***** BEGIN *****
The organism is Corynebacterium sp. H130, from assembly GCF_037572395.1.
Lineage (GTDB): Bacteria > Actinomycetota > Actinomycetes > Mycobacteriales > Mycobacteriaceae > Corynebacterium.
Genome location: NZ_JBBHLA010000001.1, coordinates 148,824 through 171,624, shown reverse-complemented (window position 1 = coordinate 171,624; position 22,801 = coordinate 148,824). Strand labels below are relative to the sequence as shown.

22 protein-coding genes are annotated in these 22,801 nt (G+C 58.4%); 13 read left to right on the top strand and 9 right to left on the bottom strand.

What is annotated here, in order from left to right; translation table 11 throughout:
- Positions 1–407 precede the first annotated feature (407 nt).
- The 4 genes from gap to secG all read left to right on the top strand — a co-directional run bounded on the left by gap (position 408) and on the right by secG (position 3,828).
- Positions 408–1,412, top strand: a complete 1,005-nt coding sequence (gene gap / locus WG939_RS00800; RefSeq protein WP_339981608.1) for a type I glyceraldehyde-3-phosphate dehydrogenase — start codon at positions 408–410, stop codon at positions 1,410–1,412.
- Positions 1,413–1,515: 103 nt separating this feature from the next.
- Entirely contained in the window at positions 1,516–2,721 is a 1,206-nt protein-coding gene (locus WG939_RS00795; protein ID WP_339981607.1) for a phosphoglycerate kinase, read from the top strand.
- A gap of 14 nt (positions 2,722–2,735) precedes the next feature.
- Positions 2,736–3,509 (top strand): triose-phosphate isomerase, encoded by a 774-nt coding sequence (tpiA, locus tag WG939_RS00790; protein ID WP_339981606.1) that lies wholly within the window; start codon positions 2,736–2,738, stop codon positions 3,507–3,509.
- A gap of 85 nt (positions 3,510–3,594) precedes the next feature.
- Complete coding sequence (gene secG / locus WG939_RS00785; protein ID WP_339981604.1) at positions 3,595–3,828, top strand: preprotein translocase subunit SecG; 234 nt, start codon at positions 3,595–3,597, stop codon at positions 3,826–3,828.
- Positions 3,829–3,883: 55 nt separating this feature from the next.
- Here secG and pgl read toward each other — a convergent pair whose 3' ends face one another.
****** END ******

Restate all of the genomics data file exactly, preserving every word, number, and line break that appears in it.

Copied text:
The organism is Corynebacterium sp. H130, from assembly GCF_037572395.1.
Lineage (GTDB): Bacteria > Actinomycetota > Actinomycetes > Mycobacteriales > Mycobacteriaceae > Corynebacterium.
Genome location: NZ_JBBHLA010000001.1, coordinates 148,824 through 171,624, shown reverse-complemented (window position 1 = coordinate 171,624; position 22,801 = coordinate 148,824). Strand labels below are relative to the sequence as shown.

22 protein-coding genes are annotated in these 22,801 nt (G+C 58.4%); 13 read left to right on the top strand and 9 right to left on the bottom strand.

What is annotated here, in order from left to right; translation table 11 throughout:
- Positions 1–407 precede the first annotated feature (407 nt).
- The 4 genes from gap to secG all read left to right on the top strand — a co-directional run bounded on the left by gap (position 408) and on the right by secG (position 3,828).
- Positions 408–1,412, top strand: a complete 1,005-nt coding sequence (gene gap / locus WG939_RS00800; RefSeq protein WP_339981608.1) for a type I glyceraldehyde-3-phosphate dehydrogenase — start codon at positions 408–410, stop codon at positions 1,410–1,412.
- Positions 1,413–1,515: 103 nt separating this feature from the next.
- Entirely contained in the window at positions 1,516–2,721 is a 1,206-nt protein-coding gene (locus WG939_RS00795; protein ID WP_339981607.1) for a phosphoglycerate kinase, read from the top strand.
- A gap of 14 nt (positions 2,722–2,735) precedes the next feature.
- Positions 2,736–3,509 (top strand): triose-phosphate isomerase, encoded by a 774-nt coding sequence (tpiA, locus tag WG939_RS00790; protein ID WP_339981606.1) that lies wholly within the window; start codon positions 2,736–2,738, stop codon positions 3,507–3,509.
- A gap of 85 nt (positions 3,510–3,594) precedes the next feature.
- Complete coding sequence (gene secG / locus WG939_RS00785; protein ID WP_339981604.1) at positions 3,595–3,828, top strand: preprotein translocase subunit SecG; 234 nt, start codon at positions 3,595–3,597, stop codon at positions 3,826–3,828.
- Positions 3,829–3,883: 55 nt separating this feature from the next.
- Here secG and pgl read toward each other — a convergent pair whose 3' ends face one another.